Rob and I went to NYCC the past weekend. The picture there?—>
That’s us with Peter S. Beagle. He wrote The Last Unicorn. I also got to meet Tess Gerritsen–Grandpa helped her when she wrote Gravity.
It’s the small things like that which catch me and make me sad. Because they’re the things that I would’ve told Mom, and that I would’ve posted on facebook, and she’d like them.
And when I caught myself thinking a signed copy of The Last Unicorn would’ve been the perfect Christmas present.
Those moments, I have to remind myself that Mom’s gone.
But that moment–crouched in front of the table to hear Mr. Beagle talk (he’s very soft-spoken), and telling him that Mom got me into the movie, and then the book, and that she’d passed away the previous week–that was worth the price of admission, worth the aggravation of the massive crowd. I have to thank Jennie (@Autumn2May) so very much for mentioning that she saw him. If not for that, I never would have known to even look for him, much less look in the Artist Alley area of the con.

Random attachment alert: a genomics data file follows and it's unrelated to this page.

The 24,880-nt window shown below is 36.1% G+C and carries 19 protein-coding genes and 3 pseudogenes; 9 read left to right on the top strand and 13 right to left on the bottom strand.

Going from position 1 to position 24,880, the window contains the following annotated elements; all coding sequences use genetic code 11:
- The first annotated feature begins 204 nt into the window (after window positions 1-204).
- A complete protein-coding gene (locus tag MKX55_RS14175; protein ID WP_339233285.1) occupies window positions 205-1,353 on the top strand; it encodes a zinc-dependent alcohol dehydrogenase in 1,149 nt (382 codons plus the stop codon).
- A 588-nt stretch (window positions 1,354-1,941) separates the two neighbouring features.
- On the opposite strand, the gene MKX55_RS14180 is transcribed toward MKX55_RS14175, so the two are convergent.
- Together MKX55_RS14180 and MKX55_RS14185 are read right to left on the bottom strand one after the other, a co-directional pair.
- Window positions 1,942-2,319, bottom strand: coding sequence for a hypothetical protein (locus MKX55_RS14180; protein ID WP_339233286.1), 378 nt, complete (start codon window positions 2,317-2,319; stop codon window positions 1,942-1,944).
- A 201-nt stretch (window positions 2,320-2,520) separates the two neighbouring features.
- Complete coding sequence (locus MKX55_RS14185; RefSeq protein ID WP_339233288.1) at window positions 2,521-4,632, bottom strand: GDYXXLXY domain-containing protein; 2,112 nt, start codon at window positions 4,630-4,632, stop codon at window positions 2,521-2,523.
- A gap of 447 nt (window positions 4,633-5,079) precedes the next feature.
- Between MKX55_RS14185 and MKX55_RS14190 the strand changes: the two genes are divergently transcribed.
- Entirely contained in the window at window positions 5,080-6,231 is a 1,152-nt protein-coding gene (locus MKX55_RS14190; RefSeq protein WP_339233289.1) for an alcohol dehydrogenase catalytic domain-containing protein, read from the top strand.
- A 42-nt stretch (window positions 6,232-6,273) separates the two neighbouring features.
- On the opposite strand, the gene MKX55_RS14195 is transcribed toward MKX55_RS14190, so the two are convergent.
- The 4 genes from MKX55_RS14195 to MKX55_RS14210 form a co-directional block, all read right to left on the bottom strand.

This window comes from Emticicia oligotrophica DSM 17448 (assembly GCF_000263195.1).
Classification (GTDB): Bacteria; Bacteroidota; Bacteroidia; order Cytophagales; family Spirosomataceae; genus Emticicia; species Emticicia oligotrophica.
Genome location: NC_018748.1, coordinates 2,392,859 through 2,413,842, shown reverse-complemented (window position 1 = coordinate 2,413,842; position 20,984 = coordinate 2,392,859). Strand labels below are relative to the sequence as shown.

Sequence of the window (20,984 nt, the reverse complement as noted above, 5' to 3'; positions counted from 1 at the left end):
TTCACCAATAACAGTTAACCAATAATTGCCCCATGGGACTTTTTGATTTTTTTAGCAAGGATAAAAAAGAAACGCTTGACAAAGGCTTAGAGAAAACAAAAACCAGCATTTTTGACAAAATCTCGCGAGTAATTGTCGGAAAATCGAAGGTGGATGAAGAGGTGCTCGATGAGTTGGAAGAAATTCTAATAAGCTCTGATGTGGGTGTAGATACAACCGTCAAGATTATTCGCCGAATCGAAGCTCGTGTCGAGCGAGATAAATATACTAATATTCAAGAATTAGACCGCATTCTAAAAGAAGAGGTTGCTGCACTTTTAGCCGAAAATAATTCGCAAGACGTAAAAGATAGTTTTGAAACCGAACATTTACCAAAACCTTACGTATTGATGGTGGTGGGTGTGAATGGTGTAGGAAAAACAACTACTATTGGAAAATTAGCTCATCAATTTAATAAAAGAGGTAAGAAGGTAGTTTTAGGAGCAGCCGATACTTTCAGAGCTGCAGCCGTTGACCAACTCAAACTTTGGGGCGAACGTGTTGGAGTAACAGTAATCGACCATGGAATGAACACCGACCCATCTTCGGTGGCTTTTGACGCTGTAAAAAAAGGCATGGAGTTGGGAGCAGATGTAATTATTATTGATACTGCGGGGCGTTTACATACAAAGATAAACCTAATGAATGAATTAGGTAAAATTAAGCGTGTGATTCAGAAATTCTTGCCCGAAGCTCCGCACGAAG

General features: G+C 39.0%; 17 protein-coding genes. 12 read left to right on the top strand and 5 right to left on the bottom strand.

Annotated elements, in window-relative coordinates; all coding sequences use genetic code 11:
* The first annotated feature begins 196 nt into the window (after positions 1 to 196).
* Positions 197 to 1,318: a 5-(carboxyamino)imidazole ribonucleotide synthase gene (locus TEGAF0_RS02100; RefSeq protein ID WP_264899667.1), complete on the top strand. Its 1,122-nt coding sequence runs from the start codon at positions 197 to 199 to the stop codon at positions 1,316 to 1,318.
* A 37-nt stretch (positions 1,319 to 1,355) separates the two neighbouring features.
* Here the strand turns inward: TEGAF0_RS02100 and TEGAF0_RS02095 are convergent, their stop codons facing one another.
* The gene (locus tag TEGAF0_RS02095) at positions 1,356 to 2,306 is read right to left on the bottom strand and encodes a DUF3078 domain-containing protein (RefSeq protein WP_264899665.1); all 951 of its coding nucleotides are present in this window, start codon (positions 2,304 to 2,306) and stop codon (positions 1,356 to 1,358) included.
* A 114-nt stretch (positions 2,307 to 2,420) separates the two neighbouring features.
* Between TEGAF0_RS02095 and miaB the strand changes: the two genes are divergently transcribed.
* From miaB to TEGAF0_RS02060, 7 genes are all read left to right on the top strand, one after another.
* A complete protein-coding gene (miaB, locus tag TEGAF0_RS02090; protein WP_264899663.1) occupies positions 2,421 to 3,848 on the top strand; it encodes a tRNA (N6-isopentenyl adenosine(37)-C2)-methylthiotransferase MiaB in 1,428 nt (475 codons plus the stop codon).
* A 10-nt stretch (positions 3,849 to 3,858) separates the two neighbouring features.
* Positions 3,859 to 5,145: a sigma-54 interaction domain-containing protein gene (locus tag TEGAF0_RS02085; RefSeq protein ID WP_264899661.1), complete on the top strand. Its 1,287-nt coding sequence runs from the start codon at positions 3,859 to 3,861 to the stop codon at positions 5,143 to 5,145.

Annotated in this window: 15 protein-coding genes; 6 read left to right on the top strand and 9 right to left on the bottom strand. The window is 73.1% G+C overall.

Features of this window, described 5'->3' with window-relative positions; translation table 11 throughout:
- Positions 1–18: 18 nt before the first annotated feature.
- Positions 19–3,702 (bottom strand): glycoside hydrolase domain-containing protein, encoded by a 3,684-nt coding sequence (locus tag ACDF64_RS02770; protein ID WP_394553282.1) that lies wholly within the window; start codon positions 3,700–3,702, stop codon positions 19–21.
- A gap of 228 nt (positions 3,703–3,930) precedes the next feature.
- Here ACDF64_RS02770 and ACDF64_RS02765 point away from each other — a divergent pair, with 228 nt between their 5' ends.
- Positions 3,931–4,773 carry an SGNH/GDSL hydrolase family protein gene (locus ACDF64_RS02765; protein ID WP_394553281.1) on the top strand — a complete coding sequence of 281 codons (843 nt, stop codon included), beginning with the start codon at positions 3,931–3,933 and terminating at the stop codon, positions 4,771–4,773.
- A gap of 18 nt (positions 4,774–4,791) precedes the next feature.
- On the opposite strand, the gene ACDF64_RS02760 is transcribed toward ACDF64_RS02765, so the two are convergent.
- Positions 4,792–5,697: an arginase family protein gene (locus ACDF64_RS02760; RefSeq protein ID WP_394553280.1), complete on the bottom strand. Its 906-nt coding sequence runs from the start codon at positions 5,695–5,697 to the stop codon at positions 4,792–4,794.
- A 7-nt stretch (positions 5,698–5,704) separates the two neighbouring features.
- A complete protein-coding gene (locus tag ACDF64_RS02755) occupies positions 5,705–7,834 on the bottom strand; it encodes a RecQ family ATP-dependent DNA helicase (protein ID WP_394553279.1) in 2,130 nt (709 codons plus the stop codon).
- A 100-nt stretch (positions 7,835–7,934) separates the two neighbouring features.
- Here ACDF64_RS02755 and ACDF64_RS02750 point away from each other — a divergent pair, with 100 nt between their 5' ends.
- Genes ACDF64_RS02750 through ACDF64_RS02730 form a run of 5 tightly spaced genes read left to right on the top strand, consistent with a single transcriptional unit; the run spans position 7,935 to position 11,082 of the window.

Grieving is something of an odd process for me. It tends to come in bits and pieces. I attribute this to having lived in New England for so long–the same thing happened when my grandmother passed away, and then with my grandfather. Every now and then, I still have a moment where the phone rings, and I half expect to hear my grandmother’s voice, though those times are much more rare than right after. That’s sort of how I’m reacting with Mom–those little moments I mentioned earlier, and expecting to see her name pop up to like pictures or statuses on facebook.
I made one very conscious decision–I will not remember Mom as she was in the hospital. I cannot reconcile that memory with all the other memories I have. Instead, I’ll remember her from her visit at Christmas, and as she was at my wedding in Alaska. And I will always remember the silly faces that she would sometimes make for the camera.
And the unicorns.